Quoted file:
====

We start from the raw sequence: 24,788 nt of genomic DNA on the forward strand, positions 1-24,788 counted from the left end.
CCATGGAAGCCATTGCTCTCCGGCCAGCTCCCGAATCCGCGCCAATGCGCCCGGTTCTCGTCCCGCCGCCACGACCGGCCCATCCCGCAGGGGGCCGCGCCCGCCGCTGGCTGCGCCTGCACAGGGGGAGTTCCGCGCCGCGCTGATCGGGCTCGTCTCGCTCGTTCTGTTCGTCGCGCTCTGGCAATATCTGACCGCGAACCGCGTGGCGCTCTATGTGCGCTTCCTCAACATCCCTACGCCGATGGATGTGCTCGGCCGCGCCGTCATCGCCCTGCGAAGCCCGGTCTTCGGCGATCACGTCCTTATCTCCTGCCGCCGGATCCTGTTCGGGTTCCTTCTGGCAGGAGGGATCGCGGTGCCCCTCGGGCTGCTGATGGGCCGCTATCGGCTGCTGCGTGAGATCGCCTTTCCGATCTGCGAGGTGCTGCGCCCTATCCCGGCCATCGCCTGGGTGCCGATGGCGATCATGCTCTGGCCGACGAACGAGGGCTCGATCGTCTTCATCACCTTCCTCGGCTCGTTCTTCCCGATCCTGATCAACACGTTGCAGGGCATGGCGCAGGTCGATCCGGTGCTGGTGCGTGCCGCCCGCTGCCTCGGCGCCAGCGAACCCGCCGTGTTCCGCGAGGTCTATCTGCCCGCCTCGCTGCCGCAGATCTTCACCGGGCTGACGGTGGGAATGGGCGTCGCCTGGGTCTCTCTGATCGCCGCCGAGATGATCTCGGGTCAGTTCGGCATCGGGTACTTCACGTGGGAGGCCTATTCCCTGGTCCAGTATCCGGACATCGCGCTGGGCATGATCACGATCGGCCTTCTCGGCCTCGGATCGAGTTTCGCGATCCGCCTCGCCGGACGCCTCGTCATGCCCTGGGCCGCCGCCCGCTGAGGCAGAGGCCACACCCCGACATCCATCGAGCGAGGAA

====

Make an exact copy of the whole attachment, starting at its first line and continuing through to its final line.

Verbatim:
We start from the raw sequence: 24,788 nt of genomic DNA on the forward strand, positions 1-24,788 counted from the left end.
CCATGGAAGCCATTGCTCTCCGGCCAGCTCCCGAATCCGCGCCAATGCGCCCGGTTCTCGTCCCGCCGCCACGACCGGCCCATCCCGCAGGGGGCCGCGCCCGCCGCTGGCTGCGCCTGCACAGGGGGAGTTCCGCGCCGCGCTGATCGGGCTCGTCTCGCTCGTTCTGTTCGTCGCGCTCTGGCAATATCTGACCGCGAACCGCGTGGCGCTCTATGTGCGCTTCCTCAACATCCCTACGCCGATGGATGTGCTCGGCCGCGCCGTCATCGCCCTGCGAAGCCCGGTCTTCGGCGATCACGTCCTTATCTCCTGCCGCCGGATCCTGTTCGGGTTCCTTCTGGCAGGAGGGATCGCGGTGCCCCTCGGGCTGCTGATGGGCCGCTATCGGCTGCTGCGTGAGATCGCCTTTCCGATCTGCGAGGTGCTGCGCCCTATCCCGGCCATCGCCTGGGTGCCGATGGCGATCATGCTCTGGCCGACGAACGAGGGCTCGATCGTCTTCATCACCTTCCTCGGCTCGTTCTTCCCGATCCTGATCAACACGTTGCAGGGCATGGCGCAGGTCGATCCGGTGCTGGTGCGTGCCGCCCGCTGCCTCGGCGCCAGCGAACCCGCCGTGTTCCGCGAGGTCTATCTGCCCGCCTCGCTGCCGCAGATCTTCACCGGGCTGACGGTGGGAATGGGCGTCGCCTGGGTCTCTCTGATCGCCGCCGAGATGATCTCGGGTCAGTTCGGCATCGGGTACTTCACGTGGGAGGCCTATTCCCTGGTCCAGTATCCGGACATCGCGCTGGGCATGATCACGATCGGCCTTCTCGGCCTCGGATCGAGTTTCGCGATCCGCCTCGCCGGACGCCTCGTCATGCCCTGGGCCGCCGCCCGCTGAGGCAGAGGCCACACCCCGACATCCATCGAGCGAGGAA